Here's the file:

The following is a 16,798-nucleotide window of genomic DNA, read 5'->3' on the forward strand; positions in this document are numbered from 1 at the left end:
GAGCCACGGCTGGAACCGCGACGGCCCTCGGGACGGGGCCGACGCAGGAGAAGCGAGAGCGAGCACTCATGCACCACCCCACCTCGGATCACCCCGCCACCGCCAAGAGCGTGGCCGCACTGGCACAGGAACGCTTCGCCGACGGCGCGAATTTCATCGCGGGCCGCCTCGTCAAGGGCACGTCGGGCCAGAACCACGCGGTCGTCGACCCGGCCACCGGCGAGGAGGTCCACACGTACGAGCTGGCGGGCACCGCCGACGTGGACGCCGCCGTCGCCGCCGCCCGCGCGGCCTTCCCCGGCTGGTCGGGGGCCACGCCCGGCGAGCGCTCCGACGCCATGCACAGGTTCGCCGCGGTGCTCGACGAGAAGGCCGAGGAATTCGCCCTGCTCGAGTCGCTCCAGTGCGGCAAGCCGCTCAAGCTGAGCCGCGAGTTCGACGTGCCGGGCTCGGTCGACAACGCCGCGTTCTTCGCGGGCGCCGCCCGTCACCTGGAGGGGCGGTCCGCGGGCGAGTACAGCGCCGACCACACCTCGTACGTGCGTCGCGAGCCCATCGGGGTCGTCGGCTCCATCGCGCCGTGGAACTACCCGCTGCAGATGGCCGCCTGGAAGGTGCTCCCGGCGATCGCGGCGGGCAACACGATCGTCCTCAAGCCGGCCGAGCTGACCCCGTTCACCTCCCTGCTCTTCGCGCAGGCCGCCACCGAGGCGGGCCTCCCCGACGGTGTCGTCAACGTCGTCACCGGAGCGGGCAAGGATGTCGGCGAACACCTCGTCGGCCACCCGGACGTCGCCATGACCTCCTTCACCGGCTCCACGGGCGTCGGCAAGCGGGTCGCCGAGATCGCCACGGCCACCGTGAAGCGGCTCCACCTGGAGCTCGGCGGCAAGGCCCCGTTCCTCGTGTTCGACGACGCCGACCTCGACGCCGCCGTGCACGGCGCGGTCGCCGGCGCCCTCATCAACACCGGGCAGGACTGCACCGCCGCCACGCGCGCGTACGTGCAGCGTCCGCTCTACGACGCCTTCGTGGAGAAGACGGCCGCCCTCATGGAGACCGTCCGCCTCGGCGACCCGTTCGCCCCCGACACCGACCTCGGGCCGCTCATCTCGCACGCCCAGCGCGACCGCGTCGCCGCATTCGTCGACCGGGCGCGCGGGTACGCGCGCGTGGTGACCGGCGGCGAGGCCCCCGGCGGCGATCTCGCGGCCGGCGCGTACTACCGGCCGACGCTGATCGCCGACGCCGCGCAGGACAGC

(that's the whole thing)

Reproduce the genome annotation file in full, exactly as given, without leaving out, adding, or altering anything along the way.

The following is a 16,798-nucleotide window of genomic DNA, read 5'->3' on the forward strand; positions in this document are numbered from 1 at the left end:
GAGCCACGGCTGGAACCGCGACGGCCCTCGGGACGGGGCCGACGCAGGAGAAGCGAGAGCGAGCACTCATGCACCACCCCACCTCGGATCACCCCGCCACCGCCAAGAGCGTGGCCGCACTGGCACAGGAACGCTTCGCCGACGGCGCGAATTTCATCGCGGGCCGCCTCGTCAAGGGCACGTCGGGCCAGAACCACGCGGTCGTCGACCCGGCCACCGGCGAGGAGGTCCACACGTACGAGCTGGCGGGCACCGCCGACGTGGACGCCGCCGTCGCCGCCGCCCGCGCGGCCTTCCCCGGCTGGTCGGGGGCCACGCCCGGCGAGCGCTCCGACGCCATGCACAGGTTCGCCGCGGTGCTCGACGAGAAGGCCGAGGAATTCGCCCTGCTCGAGTCGCTCCAGTGCGGCAAGCCGCTCAAGCTGAGCCGCGAGTTCGACGTGCCGGGCTCGGTCGACAACGCCGCGTTCTTCGCGGGCGCCGCCCGTCACCTGGAGGGGCGGTCCGCGGGCGAGTACAGCGCCGACCACACCTCGTACGTGCGTCGCGAGCCCATCGGGGTCGTCGGCTCCATCGCGCCGTGGAACTACCCGCTGCAGATGGCCGCCTGGAAGGTGCTCCCGGCGATCGCGGCGGGCAACACGATCGTCCTCAAGCCGGCCGAGCTGACCCCGTTCACCTCCCTGCTCTTCGCGCAGGCCGCCACCGAGGCGGGCCTCCCCGACGGTGTCGTCAACGTCGTCACCGGAGCGGGCAAGGATGTCGGCGAACACCTCGTCGGCCACCCGGACGTCGCCATGACCTCCTTCACCGGCTCCACGGGCGTCGGCAAGCGGGTCGCCGAGATCGCCACGGCCACCGTGAAGCGGCTCCACCTGGAGCTCGGCGGCAAGGCCCCGTTCCTCGTGTTCGACGACGCCGACCTCGACGCCGCCGTGCACGGCGCGGTCGCCGGCGCCCTCATCAACACCGGGCAGGACTGCACCGCCGCCACGCGCGCGTACGTGCAGCGTCCGCTCTACGACGCCTTCGTGGAGAAGACGGCCGCCCTCATGGAGACCGTCCGCCTCGGCGACCCGTTCGCCCCCGACACCGACCTCGGGCCGCTCATCTCGCACGCCCAGCGCGACCGCGTCGCCGCATTCGTCGACCGGGCGCGCGGGTACGCGCGCGTGGTGACCGGCGGCGAGGCCCCCGGCGGCGATCTCGCGGCCGGCGCGTACTACCGGCCGACGCTGATCGCCGACGCCGCGCAGGACAGC